Zeroing in on a provision of U.S. communications law that Donald Trump has repeatedly called to be nixed, FCC Chairman Ajit Pai on Thursday said he believes the telecom agency has the legal authority to regulate social-media companies.
“Social media companies have a First Amendment right to free speech,” Pai, a Trump appointee, said in a statement. “But they do not have a First Amendment right to a special immunity denied to other media outlets, such as newspapers and broadcasters.”
Pai said he was initiating an official FCC rulemaking proceeding seeking to “clarify” how Section 230 of the Communications Decency Act applies to social media companies. As currently interpreted, Section 230 grants internet companies broad legal protections for user-posted content on their services.
Trump, who has grown increasingly irritated with Facebook and Twitter’s moves to fact-check and block his posts, issued an executive order in May seeking to rescind Section 230 protections for social networks if they “censor” speech. He has routinely asserted that the internet companies exhibit an anti-conservative bias, something echoed by other GOP politicians and right-wing commentators.
Pai, in his comments Thursday, said, “Many advance an overly broad interpretation that in some cases shields social media companies from consumer protection laws in a way that has no basis in the text of Section 230.” According to the FCC chief, the commission’s general counsel “has informed me that the FCC has the legal authority to interpret Section 230. Consistent with this advice, I intend to move forward with a rulemaking to clarify its meaning.”
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Democratic FCC Commissioner Jessica Rosenworcel, appointed by President Obama, issued a terse statement in response to Pai’s announcement: “The timing of this effort is absurd. The FCC has no business being the President’s speech police.”
The ACLU also slammed Pai’s move to regulate social media companies under Section 230.
“The FCC cannot rewrite acts of Congress to suit its whims,” Kate Ruane, senior legislative counsel at the ACLU, said in a statement. “Section 230 is critical to protecting free speech online and the FCC has no authority to change it, especially not in ways that will undermine free expression. Also, the FCC can’t and shouldn’t dictate content moderation practices. The First Amendment protects us from government control over what we can tweet, post, and say online — this includes respecting the editorial decisions of the platforms themselves.”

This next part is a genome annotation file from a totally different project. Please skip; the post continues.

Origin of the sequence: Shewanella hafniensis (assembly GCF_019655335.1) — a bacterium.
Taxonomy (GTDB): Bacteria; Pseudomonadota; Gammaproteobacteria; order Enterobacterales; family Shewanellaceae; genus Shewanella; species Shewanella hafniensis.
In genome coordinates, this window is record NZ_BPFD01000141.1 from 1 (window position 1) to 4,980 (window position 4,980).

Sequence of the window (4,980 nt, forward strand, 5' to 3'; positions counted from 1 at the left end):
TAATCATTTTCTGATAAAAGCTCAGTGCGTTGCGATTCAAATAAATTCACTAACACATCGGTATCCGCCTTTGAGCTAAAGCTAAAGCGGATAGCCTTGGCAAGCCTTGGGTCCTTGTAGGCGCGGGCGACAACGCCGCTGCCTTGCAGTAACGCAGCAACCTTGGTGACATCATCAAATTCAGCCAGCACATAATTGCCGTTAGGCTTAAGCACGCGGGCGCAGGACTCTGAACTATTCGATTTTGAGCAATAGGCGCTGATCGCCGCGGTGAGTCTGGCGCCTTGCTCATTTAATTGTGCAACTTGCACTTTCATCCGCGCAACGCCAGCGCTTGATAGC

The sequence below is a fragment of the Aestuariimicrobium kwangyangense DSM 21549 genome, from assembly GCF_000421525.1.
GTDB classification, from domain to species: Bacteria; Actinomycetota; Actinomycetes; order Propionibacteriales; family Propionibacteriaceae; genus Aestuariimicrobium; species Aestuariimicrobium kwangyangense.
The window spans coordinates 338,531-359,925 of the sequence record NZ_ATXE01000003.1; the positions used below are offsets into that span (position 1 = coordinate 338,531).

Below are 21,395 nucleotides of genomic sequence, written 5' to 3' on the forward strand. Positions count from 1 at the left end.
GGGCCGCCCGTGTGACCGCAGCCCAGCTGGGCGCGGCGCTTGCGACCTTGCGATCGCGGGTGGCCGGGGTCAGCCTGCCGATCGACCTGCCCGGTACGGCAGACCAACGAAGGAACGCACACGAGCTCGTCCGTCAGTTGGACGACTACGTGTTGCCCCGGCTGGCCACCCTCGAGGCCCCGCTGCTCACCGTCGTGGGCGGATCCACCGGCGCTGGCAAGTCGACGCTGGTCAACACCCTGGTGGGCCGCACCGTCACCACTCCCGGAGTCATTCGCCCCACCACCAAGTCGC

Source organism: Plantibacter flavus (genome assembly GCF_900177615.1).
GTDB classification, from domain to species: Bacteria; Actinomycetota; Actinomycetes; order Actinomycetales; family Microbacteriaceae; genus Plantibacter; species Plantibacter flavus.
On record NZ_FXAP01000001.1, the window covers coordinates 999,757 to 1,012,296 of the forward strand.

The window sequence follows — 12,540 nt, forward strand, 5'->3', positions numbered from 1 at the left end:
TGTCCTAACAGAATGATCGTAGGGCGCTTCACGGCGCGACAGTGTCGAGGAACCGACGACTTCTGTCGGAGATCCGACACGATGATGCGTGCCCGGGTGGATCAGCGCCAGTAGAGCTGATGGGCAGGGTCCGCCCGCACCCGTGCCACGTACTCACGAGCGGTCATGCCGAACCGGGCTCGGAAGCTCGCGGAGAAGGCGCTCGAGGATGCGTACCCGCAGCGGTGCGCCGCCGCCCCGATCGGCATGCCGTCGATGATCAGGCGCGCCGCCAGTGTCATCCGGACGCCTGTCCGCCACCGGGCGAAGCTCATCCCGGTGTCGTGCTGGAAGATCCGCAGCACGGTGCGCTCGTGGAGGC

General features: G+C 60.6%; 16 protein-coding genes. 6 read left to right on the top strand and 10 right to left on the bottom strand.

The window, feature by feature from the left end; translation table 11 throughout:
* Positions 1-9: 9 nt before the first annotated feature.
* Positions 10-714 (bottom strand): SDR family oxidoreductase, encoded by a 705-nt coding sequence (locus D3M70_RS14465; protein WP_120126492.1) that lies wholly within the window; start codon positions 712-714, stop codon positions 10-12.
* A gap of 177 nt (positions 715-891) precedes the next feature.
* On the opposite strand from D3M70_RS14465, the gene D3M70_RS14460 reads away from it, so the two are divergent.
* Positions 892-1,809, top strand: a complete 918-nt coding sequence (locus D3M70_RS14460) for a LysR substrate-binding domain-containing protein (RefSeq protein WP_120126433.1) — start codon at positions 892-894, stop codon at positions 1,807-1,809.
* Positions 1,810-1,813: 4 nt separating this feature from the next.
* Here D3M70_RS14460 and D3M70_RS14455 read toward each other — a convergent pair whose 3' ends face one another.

Pai’s rulemaking proceeding about Section 230 could die on the vine, if Joe Biden defeats Trump in the presidential election next month and appoints a new FCC chair. That said, Biden has himself called for repealing the protections Section 230 affords social media platforms.
This week, the topic of Section 230 protections roared to the fore with a vengeance after Facebook and Twitter thwarted the spread of the New York Post’s disputed article about Hunter Biden. The Post story, based on information provided by Rudy Giuliani that was harvested from a laptop abandoned in Delaware computer-repair shop, alleged that Hunter influenced his father, Joe Biden, into putting pressure on Ukraine officials to fire a prosecutor probing the energy firm for which Hunter was a board member.
The Senate Judiciary Committee plans to subpoena on Twitter CEO Jack Dorsey next week to testify on Oct. 23 before the committee about why his company blocked users from tweeting or retweeting the New York Post’s stories about Hunter Biden, the Wall Street Journal reported.
Meanwhile, the Senate Commerce Committee has set Oct. 28 — less than a week prior to Election Day — for a hearing on Section 230, with three tech CEOs set to testify: Facebook’s Mark Zuckerberg, Alphabet/Google’s Sundar Pichai and Dorsey.
On Twitter, Trump complained about Facebook and Twitter limiting the Post piece. “So terrible that Facebook and Twitter took down the story of ‘Smoking Gun’ emails related to Sleepy Joe Biden and his son, Hunter, in the @NYPost. It is only the beginning for them. There is nothing worse than a corrupt politician. REPEAL SECTION 230!!!”
Pai noted that there is “bipartisan support in Congress” to reform Section 230 and that the Commerce Department has petitioned the FCC to “clarify ambiguities in section 230.” Last month Attorney General William Barr sent draft legislation to Congress that would limit the protections under Section 230.
Trump’s executive order directed the FCC to create new regulations under Section 230 that would remove the legal liability shield for social networks that “engage in censoring or any political conduct.” The law, as it currently stands, lets internet companies like Facebook, YouTube and Twitter moderate content on their services as they see fit, while protecting them from lawsuits over content shared on them.
The Trump administration has been targeted with at least two lawsuits seeking to block the order on Section 230. One was filed by the Center for Democracy & Technology, which alleged the action is “unlawful and invalid” and violates internet companies’ First Amendment rights. Another suit, also citing the First Amendment, was filed in August by a coalition of advocacy groups who claimed the order is retaliatory and is an attempt to inhibit voters’ right to receive information about the election.